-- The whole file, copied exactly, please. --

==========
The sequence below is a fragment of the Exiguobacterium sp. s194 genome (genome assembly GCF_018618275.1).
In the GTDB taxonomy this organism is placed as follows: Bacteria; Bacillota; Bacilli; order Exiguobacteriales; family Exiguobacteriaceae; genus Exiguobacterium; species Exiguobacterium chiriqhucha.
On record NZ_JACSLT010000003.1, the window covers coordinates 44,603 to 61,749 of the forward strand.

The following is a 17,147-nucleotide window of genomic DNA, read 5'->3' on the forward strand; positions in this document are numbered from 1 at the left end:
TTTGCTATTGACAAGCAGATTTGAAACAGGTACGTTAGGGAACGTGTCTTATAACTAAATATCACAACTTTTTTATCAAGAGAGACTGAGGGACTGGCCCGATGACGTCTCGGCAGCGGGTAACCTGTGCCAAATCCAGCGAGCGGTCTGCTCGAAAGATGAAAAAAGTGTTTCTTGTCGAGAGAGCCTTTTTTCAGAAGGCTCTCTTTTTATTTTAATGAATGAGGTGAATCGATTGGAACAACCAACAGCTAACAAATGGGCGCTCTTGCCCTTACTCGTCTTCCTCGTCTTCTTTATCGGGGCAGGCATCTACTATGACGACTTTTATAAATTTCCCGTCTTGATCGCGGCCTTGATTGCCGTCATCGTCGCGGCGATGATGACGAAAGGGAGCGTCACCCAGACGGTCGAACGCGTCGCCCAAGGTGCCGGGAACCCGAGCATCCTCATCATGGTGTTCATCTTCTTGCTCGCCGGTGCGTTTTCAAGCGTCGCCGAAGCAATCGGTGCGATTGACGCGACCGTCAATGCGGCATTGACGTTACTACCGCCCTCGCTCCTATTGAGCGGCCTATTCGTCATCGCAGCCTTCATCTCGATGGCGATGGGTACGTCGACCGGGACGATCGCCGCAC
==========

The sequence below is a fragment of the Exiguobacterium sp. s194 genome (genome assembly GCF_018618275.1).
In the GTDB taxonomy this organism is placed as follows: Bacteria; Bacillota; Bacilli; order Exiguobacteriales; family Exiguobacteriaceae; genus Exiguobacterium; species Exiguobacterium chiriqhucha.
On record NZ_JACSLT010000003.1, the window covers coordinates 44,603 to 61,749 of the forward strand.

The following is a 17,147-nucleotide window of genomic DNA, read 5'->3' on the forward strand; positions in this document are numbered from 1 at the left end:
TTTGCTATTGACAAGCAGATTTGAAACAGGTACGTTAGGGAACGTGTCTTATAACTAAATATCACAACTTTTTTATCAAGAGAGACTGAGGGACTGGCCCGATGACGTCTCGGCAGCGGGTAACCTGTGCCAAATCCAGCGAGCGGTCTGCTCGAAAGATGAAAAAAGTGTTTCTTGTCGAGAGAGCCTTTTTTCAGAAGGCTCTCTTTTTATTTTAATGAATGAGGTGAATCGATTGGAACAACCAACAGCTAACAAATGGGCGCTCTTGCCCTTACTCGTCTTCCTCGTCTTCTTTATCGGGGCAGGCATCTACTATGACGACTTTTATAAATTTCCCGTCTTGATCGCGGCCTTGATTGCCGTCATCGTCGCGGCGATGATGACGAAAGGGAGCGTCACCCAGACGGTCGAACGCGTCGCCCAAGGTGCCGGGAACCCGAGCATCCTCATCATGGTGTTCATCTTCTTGCTCGCCGGTGCGTTTTCAAGCGTCGCCGAAGCAATCGGTGCGATTGACGCGACCGTCAATGCGGCATTGACGTTACTACCGCCCTCGCTCCTATTGAGCGGCCTATTCGTCATCGCAGCCTTCATCTCGATGGCGATGGGTACGTCGACCGGGACGATCGCCGCAC